.NET Core Support

This is a general description of .NET Core support.

LTS and Current Release Trains

Having two support release trains is a common concept in use throughout the software world, specially for open-source projects like .NET Core. .NET Core has the following support release trains: Long Term Support (LTS) and Current. LTS releases are maintained for stability over their lifecycle, receiving fixes for important issues and security fixes. New feature work and additional bug fixes take place in Current releases. From a support perspective, these release trains have the following support lifecycle attributes.

LTS releases are

  • Supported for three years after the general availability date of a LTS release
  • Or one year after the general availability of a subsequent LTS release

Current releases are

  • Supported within the same three-year window as the parent LTS release
  • Supported for three months after the general availability of a subsequent Current release
  • And one year after the general availability of a subsequent LTS release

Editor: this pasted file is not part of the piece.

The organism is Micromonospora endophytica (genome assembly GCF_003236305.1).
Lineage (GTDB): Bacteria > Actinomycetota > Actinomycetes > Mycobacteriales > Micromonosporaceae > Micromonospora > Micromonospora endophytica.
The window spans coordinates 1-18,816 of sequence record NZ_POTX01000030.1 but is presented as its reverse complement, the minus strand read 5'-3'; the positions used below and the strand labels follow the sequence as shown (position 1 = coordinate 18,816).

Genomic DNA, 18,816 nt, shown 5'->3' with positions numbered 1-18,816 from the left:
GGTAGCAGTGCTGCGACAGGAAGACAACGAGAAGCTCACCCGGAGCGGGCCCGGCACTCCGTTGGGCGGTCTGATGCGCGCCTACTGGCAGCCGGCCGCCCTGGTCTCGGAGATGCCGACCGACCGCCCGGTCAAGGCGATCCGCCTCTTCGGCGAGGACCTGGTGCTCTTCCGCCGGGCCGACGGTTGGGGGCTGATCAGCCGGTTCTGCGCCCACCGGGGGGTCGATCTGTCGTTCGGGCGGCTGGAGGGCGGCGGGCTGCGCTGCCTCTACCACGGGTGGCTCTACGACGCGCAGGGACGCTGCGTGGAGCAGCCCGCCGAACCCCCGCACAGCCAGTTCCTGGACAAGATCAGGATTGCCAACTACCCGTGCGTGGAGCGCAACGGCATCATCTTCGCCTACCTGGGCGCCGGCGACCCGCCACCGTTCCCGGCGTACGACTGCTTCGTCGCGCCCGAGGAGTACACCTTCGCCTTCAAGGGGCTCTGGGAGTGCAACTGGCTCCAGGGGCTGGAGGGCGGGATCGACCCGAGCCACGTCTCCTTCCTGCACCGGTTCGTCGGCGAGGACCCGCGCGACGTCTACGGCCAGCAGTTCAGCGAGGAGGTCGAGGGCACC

Versioning

New LTS releases are marked by an increase in the Major version number. Current releases have the same Major number as the corresponding LTS train and are marked by an increase in the Minor version number. For example, 1.0.3 would be LTS and 1.1.0 would be Current. Bug fix updates to either train increment the Patch version. For more information on the versioning scheme, see .NET Core Versioning.

What causes updates in LTS and Current trains?

To understand what specific changes, such as bug fixes or the addition of APIs, cause updates to the version numbers review the Decision Tree section in the Versioning Documentation. There is not a golden set of rules that decide what changes are pulled into the LTS branch from Current. Typically, necessary security updates and patches that fix expected behaviour are reasons to update the LTS branch. We also intend to support recent desktop developer operating systems on the LTS branch, though this may not always be possible. A good way to catch up on what APIs, fixes, and operating systems are supported in a certain release is to browse its release notes on GitHub.

Further Reading